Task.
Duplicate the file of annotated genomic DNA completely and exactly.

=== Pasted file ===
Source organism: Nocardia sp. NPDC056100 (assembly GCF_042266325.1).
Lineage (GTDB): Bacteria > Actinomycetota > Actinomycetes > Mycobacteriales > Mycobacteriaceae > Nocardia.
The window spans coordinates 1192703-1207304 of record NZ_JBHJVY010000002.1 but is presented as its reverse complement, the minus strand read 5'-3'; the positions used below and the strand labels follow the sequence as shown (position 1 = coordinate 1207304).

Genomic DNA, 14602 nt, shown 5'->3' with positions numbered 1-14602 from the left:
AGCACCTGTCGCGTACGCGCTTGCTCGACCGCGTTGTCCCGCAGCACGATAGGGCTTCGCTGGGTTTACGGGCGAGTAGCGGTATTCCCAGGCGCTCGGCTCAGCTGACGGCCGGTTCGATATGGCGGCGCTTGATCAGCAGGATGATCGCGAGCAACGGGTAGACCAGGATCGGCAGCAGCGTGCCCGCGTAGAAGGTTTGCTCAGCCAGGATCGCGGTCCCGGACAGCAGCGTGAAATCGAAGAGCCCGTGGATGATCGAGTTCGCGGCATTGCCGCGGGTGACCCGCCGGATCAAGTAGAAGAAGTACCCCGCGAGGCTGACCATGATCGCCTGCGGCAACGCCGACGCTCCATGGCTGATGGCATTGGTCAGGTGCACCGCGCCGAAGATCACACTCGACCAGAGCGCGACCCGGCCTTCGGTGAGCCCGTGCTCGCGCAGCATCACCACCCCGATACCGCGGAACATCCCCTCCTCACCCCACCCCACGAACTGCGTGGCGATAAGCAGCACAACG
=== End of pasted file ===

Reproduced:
Source organism: Nocardia sp. NPDC056100 (assembly GCF_042266325.1).
Lineage (GTDB): Bacteria > Actinomycetota > Actinomycetes > Mycobacteriales > Mycobacteriaceae > Nocardia.
The window spans coordinates 1192703-1207304 of record NZ_JBHJVY010000002.1 but is presented as its reverse complement, the minus strand read 5'-3'; the positions used below and the strand labels follow the sequence as shown (position 1 = coordinate 1207304).

Genomic DNA, 14602 nt, shown 5'->3' with positions numbered 1-14602 from the left:
AGCACCTGTCGCGTACGCGCTTGCTCGACCGCGTTGTCCCGCAGCACGATAGGGCTTCGCTGGGTTTACGGGCGAGTAGCGGTATTCCCAGGCGCTCGGCTCAGCTGACGGCCGGTTCGATATGGCGGCGCTTGATCAGCAGGATGATCGCGAGCAACGGGTAGACCAGGATCGGCAGCAGCGTGCCCGCGTAGAAGGTTTGCTCAGCCAGGATCGCGGTCCCGGACAGCAGCGTGAAATCGAAGAGCCCGTGGATGATCGAGTTCGCGGCATTGCCGCGGGTGACCCGCCGGATCAAGTAGAAGAAGTACCCCGCGAGGCTGACCATGATCGCCTGCGGCAACGCCGACGCTCCATGGCTGATGGCATTGGTCAGGTGCACCGCGCCGAAGATCACACTCGACCAGAGCGCGACCCGGCCTTCGGTGAGCCCGTGCTCGCGCAGCATCACCACCCCGATACCGCGGAACATCCCCTCCTCACCCCACCCCACGAACTGCGTGGCGATAAGCAGCACAACG